While reviewing the report's summary data, please bear in mind the variety of factors that go into these values. First, a "program's success" in terms of this report, is literally the composite success of the individuals who graduated from the program. This means that individual factors such as the specific amount of time put into study for the exam, personal life distractions, prior training experiences, as well as program training content, processes, and instruction, all play into the individual results, and consequently have a bearing on the program averages. The majority of these factors may be entirely uninfluenced by a residency program's training process. These issues limit the extent to which passing rates are a reflection of a program's training quality.

Understanding the Report: Structure and Content
Residency programs are listed in order by state. As with most Windows-based programs, any text in Adobe Acrobat can be located with the search function by hitting "F" while holding down the CTRL button. With the search function activated, program names, cities, and ACGME ID numbers can be located quickly.

Although there are various ways of dividing up certification candidates to create an "average" description of a program, there are two categories in which most prospective residents will be interested. First, a program's former residents may be grouped by cohort, based on their year of graduation. This report includes the cohort passing numbers and percentages for each of the last five years. Secondly, because many residents graduate "off-cycle," that is, following the certification exam application deadline, they may take their first certification exam in a year following their graduation year. For this reason, the report also describes the passing numbers and rates of "First-Time Takers," which includes any examinees who have never previously taken the exam.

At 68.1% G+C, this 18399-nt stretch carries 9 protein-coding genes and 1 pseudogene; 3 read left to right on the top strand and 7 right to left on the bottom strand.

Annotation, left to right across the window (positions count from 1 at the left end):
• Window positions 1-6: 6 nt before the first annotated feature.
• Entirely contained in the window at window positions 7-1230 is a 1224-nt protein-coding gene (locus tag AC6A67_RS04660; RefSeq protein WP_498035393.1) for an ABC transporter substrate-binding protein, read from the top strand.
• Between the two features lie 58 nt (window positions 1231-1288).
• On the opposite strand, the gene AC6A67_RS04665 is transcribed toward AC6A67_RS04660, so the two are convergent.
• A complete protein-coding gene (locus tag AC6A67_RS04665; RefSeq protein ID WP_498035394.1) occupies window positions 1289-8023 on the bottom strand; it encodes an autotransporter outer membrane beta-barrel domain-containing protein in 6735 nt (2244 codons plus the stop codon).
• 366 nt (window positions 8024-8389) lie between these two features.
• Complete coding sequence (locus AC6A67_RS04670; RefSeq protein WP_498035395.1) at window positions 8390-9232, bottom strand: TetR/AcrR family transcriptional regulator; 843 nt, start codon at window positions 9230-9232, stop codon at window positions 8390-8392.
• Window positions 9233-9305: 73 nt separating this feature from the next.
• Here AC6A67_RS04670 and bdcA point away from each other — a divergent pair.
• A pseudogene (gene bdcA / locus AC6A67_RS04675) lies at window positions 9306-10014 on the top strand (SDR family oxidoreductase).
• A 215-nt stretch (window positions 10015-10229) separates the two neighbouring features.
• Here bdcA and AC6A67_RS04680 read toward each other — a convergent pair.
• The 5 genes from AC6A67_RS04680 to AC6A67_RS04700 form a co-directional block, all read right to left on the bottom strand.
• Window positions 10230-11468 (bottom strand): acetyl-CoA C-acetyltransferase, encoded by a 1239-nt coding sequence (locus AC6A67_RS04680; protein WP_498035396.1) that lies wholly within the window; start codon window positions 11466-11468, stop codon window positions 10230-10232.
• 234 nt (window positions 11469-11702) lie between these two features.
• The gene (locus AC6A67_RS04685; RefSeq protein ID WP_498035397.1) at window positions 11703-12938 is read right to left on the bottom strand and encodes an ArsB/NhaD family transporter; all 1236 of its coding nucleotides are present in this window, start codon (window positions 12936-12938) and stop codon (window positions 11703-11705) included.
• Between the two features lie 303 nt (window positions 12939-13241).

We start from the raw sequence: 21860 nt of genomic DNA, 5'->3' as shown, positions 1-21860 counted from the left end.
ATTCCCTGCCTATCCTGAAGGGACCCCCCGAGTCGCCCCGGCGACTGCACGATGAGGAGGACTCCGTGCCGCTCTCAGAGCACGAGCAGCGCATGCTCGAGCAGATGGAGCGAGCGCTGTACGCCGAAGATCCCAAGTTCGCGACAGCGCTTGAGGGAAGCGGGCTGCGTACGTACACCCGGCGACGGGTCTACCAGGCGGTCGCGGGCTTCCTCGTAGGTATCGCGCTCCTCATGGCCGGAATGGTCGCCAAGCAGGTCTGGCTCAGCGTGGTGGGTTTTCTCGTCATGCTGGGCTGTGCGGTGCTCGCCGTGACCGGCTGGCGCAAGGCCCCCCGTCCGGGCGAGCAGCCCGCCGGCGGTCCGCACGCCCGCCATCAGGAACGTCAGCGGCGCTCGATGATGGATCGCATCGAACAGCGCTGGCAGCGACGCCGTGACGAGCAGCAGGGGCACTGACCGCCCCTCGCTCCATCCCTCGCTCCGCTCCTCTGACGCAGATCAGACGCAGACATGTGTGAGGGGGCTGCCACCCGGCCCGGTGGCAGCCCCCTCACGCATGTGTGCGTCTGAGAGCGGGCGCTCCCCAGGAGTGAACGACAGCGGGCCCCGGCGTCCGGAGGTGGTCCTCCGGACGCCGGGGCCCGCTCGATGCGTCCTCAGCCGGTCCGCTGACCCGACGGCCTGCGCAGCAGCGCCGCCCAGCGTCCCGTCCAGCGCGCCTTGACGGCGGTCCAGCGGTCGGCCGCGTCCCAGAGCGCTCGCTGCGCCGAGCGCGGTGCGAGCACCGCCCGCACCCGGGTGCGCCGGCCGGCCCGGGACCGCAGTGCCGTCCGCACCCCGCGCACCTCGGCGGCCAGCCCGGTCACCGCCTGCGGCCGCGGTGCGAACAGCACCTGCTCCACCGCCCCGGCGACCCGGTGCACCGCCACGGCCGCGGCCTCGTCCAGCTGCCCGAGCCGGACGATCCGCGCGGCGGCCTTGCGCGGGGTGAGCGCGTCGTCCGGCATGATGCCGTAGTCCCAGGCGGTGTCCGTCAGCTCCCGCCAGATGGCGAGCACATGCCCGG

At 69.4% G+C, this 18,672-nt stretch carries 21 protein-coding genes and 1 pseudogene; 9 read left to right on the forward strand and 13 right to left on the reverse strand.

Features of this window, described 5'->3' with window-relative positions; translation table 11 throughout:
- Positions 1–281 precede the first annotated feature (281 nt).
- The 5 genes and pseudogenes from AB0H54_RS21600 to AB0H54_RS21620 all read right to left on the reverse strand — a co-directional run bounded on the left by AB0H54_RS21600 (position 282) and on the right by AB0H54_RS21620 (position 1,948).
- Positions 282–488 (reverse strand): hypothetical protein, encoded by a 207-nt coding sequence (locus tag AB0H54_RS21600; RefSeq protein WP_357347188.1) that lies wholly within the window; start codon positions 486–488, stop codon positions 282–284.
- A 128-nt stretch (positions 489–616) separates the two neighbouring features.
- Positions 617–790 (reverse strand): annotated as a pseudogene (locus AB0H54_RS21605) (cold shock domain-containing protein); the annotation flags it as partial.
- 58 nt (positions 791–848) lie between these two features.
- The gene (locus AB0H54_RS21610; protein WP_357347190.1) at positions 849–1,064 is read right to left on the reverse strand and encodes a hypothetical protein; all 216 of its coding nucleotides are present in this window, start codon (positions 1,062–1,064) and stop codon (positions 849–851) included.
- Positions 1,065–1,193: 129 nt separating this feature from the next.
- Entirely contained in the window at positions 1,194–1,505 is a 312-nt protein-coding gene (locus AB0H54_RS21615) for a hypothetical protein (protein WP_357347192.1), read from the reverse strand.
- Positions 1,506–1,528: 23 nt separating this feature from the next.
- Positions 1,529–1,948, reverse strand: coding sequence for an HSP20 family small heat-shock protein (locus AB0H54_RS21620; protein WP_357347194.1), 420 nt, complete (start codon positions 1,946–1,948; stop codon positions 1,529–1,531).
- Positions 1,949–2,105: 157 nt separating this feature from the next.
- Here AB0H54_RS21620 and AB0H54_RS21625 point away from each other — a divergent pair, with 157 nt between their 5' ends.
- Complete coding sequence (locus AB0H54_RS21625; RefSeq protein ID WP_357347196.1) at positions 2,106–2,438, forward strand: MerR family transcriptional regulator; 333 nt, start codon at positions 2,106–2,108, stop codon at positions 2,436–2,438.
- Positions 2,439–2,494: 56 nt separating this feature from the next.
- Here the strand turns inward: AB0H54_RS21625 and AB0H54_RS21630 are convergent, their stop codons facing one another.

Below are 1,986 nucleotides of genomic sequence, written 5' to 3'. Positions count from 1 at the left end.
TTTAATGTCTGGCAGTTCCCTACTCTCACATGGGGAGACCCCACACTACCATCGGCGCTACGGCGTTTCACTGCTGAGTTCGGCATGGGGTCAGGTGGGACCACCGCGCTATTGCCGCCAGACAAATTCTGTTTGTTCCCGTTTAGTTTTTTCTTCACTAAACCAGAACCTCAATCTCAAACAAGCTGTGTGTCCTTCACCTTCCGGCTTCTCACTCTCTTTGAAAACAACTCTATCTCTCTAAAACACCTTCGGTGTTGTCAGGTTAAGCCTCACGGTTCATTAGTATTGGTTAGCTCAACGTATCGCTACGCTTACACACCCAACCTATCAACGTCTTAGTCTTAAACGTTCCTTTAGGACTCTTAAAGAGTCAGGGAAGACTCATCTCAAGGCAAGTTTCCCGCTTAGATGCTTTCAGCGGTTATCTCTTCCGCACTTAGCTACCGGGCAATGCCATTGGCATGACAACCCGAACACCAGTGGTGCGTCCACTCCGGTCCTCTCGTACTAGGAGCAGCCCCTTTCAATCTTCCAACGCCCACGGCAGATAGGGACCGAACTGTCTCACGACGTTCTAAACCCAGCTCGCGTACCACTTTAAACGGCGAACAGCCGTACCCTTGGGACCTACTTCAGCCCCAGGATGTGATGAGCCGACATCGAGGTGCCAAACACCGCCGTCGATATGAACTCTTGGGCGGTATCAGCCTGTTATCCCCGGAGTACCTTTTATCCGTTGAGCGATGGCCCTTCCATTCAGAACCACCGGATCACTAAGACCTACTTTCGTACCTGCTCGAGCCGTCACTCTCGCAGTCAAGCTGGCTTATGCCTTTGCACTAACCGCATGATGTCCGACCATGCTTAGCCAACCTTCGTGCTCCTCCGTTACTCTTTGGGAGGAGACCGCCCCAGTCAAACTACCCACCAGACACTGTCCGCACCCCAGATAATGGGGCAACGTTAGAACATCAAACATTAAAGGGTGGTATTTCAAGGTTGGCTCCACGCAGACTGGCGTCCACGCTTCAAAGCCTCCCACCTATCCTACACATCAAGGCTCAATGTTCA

The columns relevant to graduation year cohorts are numbered 2, 3, 4, and 5 on the report. They are indicated by the subtitle "New Grads." A specific description of the content of each column is listed as a footnote on each report page. The columns relevant to all "First-Time Takers" are numbered 5, 6, 7, and 8, and have labels indicating "First Taker."

Lastly, if a program has only one resident taking the examination in either the New Grad category or the First-Time Taker category, then the passing rate and passing tally will not be shown to protect the individual's confidential test outcome.

We appreciate your feedback on this report, which we believe will provide better service to Family Medicine Residency Programs. In turn, we hope that it will indirectly strengthen the field as a whole. For comments or questions, click here.

Residency Program Examination Performance Summary (Pass Rates):

    Initial Certification Pass Rates [PDF, 2.7MB]